So what do you do in the face of all this?

Give up attempting to collaborate with others? Have a self-pity party and lick your wounds in a corner? Harbour anger and nurse a grudge against those who don’t share your values? 

No…we forgive…

We follow the pattern of Jesus who as he looked around at those who crucified him, mocked him, spat at him, divided his belongings between themselves as his body was broken on the cross said;

‘Father, forgive them, for they know not what they do’

And to spare ourselves of any self-righteousness as we utter those words, we go on to actively ‘Pray for our enemies’ and ‘Do good to those who spitefully use you’

6. Confront When Necessary, Agree to Move Forward

All productive teams and true partnerships go through the 4 Season Team Cycle of; 

FORMING (when the team first comes together, the idea is shared and the vision forms) 

STORMING (a period when things all seem to go wrong, the vision costs us, relationships are strained and there is a real possibility that the team might not make it through to the next stage)

NORMING (this occurs as the team manage to navigate the choppy waters of the storm and through the process come to a deeper understanding of how to work together effectively)

PERFORMING (if the team stick to the vision, work together wholeheartedly for the common purpose and maintain healthy loving relationships, the team will enter a fruitful season)

For teams and partnerships to become successful, navigating the STORMING season is critical

Jesus offers us valuable instruction to help us in this regard in Matthew 18:15-20.  When there is a problem (and there will be), go privately and directly to the person and point out the offence. If you do that and the other person listens and responds well, you will be able to move forward in agreement and Jesus promises us that ‘anything you agree on regarding God’s will, will be done!’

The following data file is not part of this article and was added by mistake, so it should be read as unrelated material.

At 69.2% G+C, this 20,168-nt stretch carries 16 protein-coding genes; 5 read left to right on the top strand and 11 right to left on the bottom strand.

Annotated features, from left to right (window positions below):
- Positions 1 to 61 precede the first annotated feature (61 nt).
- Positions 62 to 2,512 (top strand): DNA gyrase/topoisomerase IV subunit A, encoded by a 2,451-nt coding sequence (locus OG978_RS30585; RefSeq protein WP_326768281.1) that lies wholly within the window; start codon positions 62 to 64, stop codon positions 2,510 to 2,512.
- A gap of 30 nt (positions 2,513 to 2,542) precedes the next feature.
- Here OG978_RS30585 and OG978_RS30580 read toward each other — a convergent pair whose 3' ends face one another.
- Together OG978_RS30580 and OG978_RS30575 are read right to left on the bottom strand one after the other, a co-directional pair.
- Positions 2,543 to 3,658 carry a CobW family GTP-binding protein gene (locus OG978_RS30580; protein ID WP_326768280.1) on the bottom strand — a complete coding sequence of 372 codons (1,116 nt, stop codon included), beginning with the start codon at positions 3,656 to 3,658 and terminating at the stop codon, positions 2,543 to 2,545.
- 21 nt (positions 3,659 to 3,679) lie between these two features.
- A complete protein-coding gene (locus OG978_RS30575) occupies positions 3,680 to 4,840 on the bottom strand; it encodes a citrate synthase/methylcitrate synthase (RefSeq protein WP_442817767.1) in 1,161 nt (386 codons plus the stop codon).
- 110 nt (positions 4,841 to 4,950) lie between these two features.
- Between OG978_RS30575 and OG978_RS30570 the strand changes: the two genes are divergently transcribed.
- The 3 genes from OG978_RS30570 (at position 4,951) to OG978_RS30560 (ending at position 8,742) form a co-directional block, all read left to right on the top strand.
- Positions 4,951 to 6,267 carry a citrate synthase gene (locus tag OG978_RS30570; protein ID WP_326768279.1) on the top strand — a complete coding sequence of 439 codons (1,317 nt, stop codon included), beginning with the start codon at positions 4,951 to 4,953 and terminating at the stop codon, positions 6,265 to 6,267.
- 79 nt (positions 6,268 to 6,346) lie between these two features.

But it’s impossible to move forward with others without any common agreement! ‘How can two walk together unless they are in agreement?’


7. One Heart, One Mind, One Purpose

The biblical Book of Philippians furnishes us with a beautiful picture and template for co-operation and collaboration.  Most of the points mentioned in this article are outlined in some way or other in this letter written from the apostle Paul and addressed to his beloved partners in the gospel- the Church in Philippi.

Paul encourages them to make him truly happy by ‘agreeing wholeheartedly with each other, loving one another, and working together with one mind and purpose

When humanity united in their rebellion against God, symbolised in their building of the Tower of Babel, God said because of their unity, ‘nothing can stop them carrying out their purposes’. If such a statement applies to God’s enemies who actively unite to wilfully build in opposition to His ways, how much more does spiritual energy flow to those who build in one accord- with one heart, mind and purpose?

‘How good and pleasant it is when brothers live together in harmony!’

  

Share

{ 1 comment… read it below or add one }

Patti Moys August 24, 2017 at 6:49 pm

Great article Peter. Our heart entirely. Amen and Amen!

Reply

Leave a Comment

Previous post:

Next post: